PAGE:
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Rheumatology (Oxford). 2019 Aug 19. pii: kez330. doi: 10.1093/rheumatology/kez330. [Epub ahead of print]

Defining remission in rheumatoid arthritis: does it matter to the patient? A comparison of multi-dimensional remission criteria and patient reported outcomes.

Author information

NIHR Leeds Biomedical Research Unit, Leeds Teaching Hospitals NHS Trust.
Leeds Institute of Rheumatic and Musculoskeletal Medicine.
Leeds Institute of Data Analytics, University of Leeds, Leeds, UK.



In a cross-sectional study, we evaluated the prevalence of 'multi-dimensional remission' (MDR) and its component parameters, assessed using objective measures in a cohort of RA patients in treatment-induced DAS28-remission, and their relationship with patient-reported outcome measures. We sought to confirm the feasibility and face validity of the MDR construct, providing a platform for future longitudinal studies in which its clinical utility might be further established.


605 patients were selected from an inflammatory arthritis register using DAS28(CRP)<2.6. Demographic, clinical and patients reported outcomes (PRO) data were collected. Ultrasound power doppler synovitis (n = 364) and T-cell subsets (n = 297) were also measured. Remission using clinical parameters was defined as: tender and swollen joint count (TJC/SJC) and CRP all ⩽1; ultrasound remission: total power doppler = 0 and T cell remission: positive normalized naïve T-cell frequency. MDR was defined as the achievement of all three dimensions.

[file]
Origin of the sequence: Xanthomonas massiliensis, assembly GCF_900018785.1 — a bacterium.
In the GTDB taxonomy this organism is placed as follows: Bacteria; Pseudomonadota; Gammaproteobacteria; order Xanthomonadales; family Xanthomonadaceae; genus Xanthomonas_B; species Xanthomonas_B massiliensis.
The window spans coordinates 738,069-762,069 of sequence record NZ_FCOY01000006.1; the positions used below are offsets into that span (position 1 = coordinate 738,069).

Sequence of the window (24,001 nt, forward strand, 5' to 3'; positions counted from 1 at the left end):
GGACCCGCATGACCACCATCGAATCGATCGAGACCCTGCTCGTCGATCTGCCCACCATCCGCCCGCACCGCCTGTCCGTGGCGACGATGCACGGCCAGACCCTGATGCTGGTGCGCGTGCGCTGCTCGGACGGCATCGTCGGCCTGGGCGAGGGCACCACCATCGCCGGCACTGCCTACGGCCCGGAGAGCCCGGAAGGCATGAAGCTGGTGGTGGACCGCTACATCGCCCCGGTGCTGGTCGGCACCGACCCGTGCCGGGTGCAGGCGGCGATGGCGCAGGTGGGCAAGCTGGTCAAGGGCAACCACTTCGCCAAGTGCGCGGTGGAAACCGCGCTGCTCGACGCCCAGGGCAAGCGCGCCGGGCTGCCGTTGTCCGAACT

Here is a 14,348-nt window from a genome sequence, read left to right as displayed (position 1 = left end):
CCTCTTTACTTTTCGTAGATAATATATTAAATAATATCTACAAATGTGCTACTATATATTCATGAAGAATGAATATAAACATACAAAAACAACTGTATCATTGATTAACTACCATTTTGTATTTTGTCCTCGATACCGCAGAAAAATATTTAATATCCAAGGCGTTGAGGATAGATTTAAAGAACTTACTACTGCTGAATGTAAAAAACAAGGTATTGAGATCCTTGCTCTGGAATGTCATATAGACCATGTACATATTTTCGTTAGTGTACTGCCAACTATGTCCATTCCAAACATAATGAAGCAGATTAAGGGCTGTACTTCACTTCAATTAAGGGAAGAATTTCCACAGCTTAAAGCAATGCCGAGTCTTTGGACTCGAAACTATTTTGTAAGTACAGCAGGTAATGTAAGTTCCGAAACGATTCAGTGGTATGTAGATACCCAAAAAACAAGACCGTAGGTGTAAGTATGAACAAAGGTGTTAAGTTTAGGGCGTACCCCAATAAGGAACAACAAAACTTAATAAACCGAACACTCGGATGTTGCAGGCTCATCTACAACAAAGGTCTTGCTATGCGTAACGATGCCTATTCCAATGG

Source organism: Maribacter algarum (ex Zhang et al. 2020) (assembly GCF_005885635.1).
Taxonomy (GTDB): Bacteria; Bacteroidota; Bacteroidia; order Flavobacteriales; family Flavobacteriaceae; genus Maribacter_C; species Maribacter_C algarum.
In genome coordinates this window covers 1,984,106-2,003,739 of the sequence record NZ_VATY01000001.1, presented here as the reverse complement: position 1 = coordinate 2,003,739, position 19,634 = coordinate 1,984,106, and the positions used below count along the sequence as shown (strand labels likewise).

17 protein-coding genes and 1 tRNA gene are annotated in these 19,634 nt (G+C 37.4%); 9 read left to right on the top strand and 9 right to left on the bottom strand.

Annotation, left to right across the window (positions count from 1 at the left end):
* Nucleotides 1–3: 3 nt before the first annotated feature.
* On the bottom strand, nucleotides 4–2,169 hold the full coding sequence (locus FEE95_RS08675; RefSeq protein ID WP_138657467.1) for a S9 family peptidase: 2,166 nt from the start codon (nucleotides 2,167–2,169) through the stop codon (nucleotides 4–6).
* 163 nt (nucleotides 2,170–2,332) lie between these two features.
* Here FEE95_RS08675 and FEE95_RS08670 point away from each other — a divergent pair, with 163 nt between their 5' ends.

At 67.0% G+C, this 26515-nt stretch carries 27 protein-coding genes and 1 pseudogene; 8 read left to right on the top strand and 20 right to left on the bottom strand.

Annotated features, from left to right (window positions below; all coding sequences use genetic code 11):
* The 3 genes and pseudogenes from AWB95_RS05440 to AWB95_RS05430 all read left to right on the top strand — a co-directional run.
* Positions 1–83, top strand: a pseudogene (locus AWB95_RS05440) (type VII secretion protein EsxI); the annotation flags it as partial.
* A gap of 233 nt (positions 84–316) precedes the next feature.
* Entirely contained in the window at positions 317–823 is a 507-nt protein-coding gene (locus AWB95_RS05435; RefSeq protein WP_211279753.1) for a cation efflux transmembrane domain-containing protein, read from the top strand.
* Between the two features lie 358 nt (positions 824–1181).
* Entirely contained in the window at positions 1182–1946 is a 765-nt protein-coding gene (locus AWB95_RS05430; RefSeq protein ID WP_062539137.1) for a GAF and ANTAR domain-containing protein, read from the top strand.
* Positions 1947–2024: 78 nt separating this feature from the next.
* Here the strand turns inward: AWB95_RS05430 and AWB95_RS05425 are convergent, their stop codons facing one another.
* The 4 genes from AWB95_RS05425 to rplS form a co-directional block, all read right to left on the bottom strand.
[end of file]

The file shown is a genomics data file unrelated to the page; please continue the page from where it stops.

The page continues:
Overall, only 53% (321/605) of the patients achieved clinical parameters, failures being mainly due to raised CRP (52%), TJC (28)>1 (37%) or SJC (28)>1 (16%). 211/364 (58%) of patients achieved ultrasound remission and 193/297 (65%) patients showed T-cell remission. Complete data were available for 231 patients. MDR was observed in only 35% and was associated with the best (lower) PRO scores (all P ⩽ 0.05 vs non-MDR) when compared with the other definitions of remission assessed. The MDR rate was similar in early and established RA patients on b-DMARDs; however, it was lower in established RA patients who received multiple cs-DMARDs (P = 0.011).


In this study, MDR, which may represent a state closer to normality, was found to occur in about a third of DAS28-remission patients and was associated with better patient-reported outcome measures. MDR could be a novel optimal treatment target, notably from a patient's perspective. The relevance of these findings needs further assessment.


T cells; disease activity; patient-reported outcomes; rheumatoid arthritis; ultrasound

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